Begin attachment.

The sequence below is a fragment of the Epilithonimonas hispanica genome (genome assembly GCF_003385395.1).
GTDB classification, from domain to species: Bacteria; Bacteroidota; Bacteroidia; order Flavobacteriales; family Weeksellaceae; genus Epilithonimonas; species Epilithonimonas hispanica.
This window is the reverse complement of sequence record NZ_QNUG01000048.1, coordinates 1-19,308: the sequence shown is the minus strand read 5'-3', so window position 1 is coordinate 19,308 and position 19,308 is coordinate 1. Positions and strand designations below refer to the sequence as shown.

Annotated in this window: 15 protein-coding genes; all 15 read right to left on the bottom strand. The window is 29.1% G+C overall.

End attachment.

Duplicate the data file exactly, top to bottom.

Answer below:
The sequence below is a fragment of the Epilithonimonas hispanica genome (genome assembly GCF_003385395.1).
GTDB classification, from domain to species: Bacteria; Bacteroidota; Bacteroidia; order Flavobacteriales; family Weeksellaceae; genus Epilithonimonas; species Epilithonimonas hispanica.
This window is the reverse complement of sequence record NZ_QNUG01000048.1, coordinates 1-19,308: the sequence shown is the minus strand read 5'-3', so window position 1 is coordinate 19,308 and position 19,308 is coordinate 1. Positions and strand designations below refer to the sequence as shown.

Annotated in this window: 15 protein-coding genes; all 15 read right to left on the bottom strand. The window is 29.1% G+C overall.